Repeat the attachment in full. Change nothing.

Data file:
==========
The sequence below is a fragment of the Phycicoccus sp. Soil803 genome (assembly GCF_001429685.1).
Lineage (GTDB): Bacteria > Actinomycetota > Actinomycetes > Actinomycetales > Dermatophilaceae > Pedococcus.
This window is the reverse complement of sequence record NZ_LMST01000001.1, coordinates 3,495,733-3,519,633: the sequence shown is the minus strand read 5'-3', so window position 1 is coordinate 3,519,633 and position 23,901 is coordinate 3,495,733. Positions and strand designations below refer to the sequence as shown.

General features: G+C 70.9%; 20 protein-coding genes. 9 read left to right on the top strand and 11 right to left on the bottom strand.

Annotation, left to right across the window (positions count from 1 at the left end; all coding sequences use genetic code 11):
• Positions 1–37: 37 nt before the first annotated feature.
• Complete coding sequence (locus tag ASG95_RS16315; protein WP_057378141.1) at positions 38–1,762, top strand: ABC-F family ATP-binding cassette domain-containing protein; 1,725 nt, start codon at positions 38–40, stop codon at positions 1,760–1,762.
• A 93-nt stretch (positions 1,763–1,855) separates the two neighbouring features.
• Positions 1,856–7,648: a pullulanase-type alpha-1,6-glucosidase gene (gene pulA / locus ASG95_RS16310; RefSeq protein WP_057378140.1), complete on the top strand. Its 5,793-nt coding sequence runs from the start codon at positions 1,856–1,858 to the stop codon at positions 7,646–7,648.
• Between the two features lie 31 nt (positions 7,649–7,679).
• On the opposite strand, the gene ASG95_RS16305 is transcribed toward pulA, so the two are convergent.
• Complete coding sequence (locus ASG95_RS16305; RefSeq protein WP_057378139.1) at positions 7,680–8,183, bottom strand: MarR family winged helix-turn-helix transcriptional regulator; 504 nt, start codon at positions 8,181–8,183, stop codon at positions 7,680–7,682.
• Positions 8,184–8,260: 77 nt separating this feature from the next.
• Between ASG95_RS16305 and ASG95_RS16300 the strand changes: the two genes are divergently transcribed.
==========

The sequence below is a fragment of the Phycicoccus sp. Soil803 genome (assembly GCF_001429685.1).
Lineage (GTDB): Bacteria > Actinomycetota > Actinomycetes > Actinomycetales > Dermatophilaceae > Pedococcus.
This window is the reverse complement of sequence record NZ_LMST01000001.1, coordinates 3,495,733-3,519,633: the sequence shown is the minus strand read 5'-3', so window position 1 is coordinate 3,519,633 and position 23,901 is coordinate 3,495,733. Positions and strand designations below refer to the sequence as shown.

General features: G+C 70.9%; 20 protein-coding genes. 9 read left to right on the top strand and 11 right to left on the bottom strand.

Annotation, left to right across the window (positions count from 1 at the left end; all coding sequences use genetic code 11):
• Positions 1–37: 37 nt before the first annotated feature.
• Complete coding sequence (locus tag ASG95_RS16315; protein WP_057378141.1) at positions 38–1,762, top strand: ABC-F family ATP-binding cassette domain-containing protein; 1,725 nt, start codon at positions 38–40, stop codon at positions 1,760–1,762.
• A 93-nt stretch (positions 1,763–1,855) separates the two neighbouring features.
• Positions 1,856–7,648: a pullulanase-type alpha-1,6-glucosidase gene (gene pulA / locus ASG95_RS16310; RefSeq protein WP_057378140.1), complete on the top strand. Its 5,793-nt coding sequence runs from the start codon at positions 1,856–1,858 to the stop codon at positions 7,646–7,648.
• Between the two features lie 31 nt (positions 7,649–7,679).
• On the opposite strand, the gene ASG95_RS16305 is transcribed toward pulA, so the two are convergent.
• Complete coding sequence (locus ASG95_RS16305; RefSeq protein WP_057378139.1) at positions 7,680–8,183, bottom strand: MarR family winged helix-turn-helix transcriptional regulator; 504 nt, start codon at positions 8,181–8,183, stop codon at positions 7,680–7,682.
• Positions 8,184–8,260: 77 nt separating this feature from the next.
• Between ASG95_RS16305 and ASG95_RS16300 the strand changes: the two genes are divergently transcribed.